Satellite carriers would be able to put local TV station HD signals on a separate dish, according to a new draft of the Satellite Home Viewer Extension and Reauthorization Act.
That is one of a few changes to the original June 12 draft of the bill. The latest draft still does not address getting local-into-local service to the remaining un-served markets-about 30-or delivering adjacent-market signals to so-called short or split markets. But that could all change when the bill is marked up Thursday.
The newest version says that a satellite operator can import a high-definition, distant-signal network affiliated TV station so long as it also carries the HD version-where supplied-of the local affiliate of that network. The bill requires all local stations to be carried on the same antenna, but says that the HD versions can be on a separate antenna, which was not part of the original draft.
The new draft also has additional language about how the FCC determines who qualifies for a distant signal.
The commission must come up with a new predictive model since the current one is based on a grade B analog signal that no longer exists for digital stations.
In the new draft, if a subscriber wants to challenge a determination that they are ineligible to receive a distant signal, the satellite operator and local station must pick a third party to test for signal strength. The test has to be conducted within 30 days and if it confirms that the signal does not meet the FCC's new standard, the subscriber gets their distant signal.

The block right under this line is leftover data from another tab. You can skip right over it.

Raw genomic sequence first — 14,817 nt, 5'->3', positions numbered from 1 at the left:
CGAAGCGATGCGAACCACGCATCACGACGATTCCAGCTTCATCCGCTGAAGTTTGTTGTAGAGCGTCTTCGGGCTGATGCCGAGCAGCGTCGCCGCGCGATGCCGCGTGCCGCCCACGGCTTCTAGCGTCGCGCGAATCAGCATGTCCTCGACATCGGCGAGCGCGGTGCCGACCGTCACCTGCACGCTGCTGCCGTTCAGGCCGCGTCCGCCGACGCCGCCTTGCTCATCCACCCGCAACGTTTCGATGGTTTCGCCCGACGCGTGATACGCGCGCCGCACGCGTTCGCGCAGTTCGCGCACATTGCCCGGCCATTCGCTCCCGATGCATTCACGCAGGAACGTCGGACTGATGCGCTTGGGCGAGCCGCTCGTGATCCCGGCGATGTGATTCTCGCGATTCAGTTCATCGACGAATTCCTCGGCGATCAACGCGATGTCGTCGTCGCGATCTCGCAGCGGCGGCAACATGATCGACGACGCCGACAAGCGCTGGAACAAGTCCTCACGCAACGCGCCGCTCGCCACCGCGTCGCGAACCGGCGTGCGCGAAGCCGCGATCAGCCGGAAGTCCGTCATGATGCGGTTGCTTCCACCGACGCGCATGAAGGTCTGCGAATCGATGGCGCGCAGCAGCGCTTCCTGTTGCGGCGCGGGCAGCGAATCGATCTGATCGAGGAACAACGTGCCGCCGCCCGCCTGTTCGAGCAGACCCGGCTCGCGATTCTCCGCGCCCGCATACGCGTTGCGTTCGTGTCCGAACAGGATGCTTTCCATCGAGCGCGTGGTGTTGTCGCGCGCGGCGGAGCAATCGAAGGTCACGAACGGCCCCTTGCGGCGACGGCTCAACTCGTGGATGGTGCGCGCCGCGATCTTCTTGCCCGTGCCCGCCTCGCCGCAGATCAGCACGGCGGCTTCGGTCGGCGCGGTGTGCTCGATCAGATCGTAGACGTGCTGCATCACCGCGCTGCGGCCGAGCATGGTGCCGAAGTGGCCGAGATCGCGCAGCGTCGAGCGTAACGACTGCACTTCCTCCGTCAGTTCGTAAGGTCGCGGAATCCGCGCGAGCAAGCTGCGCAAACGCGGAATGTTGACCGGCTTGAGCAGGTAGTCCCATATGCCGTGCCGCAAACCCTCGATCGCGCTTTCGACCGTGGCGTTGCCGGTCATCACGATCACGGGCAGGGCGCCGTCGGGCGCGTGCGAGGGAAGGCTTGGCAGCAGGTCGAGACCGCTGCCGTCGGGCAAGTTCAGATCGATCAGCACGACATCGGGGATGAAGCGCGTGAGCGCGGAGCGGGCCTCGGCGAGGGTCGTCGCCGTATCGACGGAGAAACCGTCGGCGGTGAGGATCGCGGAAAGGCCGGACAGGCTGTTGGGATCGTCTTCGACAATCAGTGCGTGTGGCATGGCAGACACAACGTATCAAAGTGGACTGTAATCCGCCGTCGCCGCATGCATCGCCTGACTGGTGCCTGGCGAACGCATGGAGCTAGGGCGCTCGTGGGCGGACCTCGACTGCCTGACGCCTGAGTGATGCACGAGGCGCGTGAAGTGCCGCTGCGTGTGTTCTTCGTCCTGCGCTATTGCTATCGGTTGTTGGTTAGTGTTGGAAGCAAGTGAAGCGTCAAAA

SHVERA essentially renews satellite operators' blanket license to retransmit distant network signals to subscribers who cannot get a sufficiently strong in-market affiliate of the same network.
House Communications Subcommittee Chairman Rick Boucher (D-VA) is hoping for the satellite and local TV sides to get together on a deal to deliver local TV signals to those remaining 30 markets without local-into-local, which include his own, chiefly rural, district.
But he also wants a bill free from potentially contentious issues since the bill must be reauthorized by the end of the year to prevent the blanket license from expiring.
It is still unclear whether the short-market or split-market issues will wind up in the bill. The first is delivering adjacent-market stations to markets that lack one or more affiliates. The other is delivering them to markets that cross state lines, so that viewers in, say, Arkansas don't have to watch local TV news and sports from Tennessee.
Rep. Mike Ross (D-Ark) has, for several years, been pushing a bill that would allow cable and satellite operators to import adjacent-market signals.
Some version of that bill could be amended to the draft. A spokesperson for Ross said they were still negotiating on the issue.
The television industry's top news stories, analysis and blogs of the day.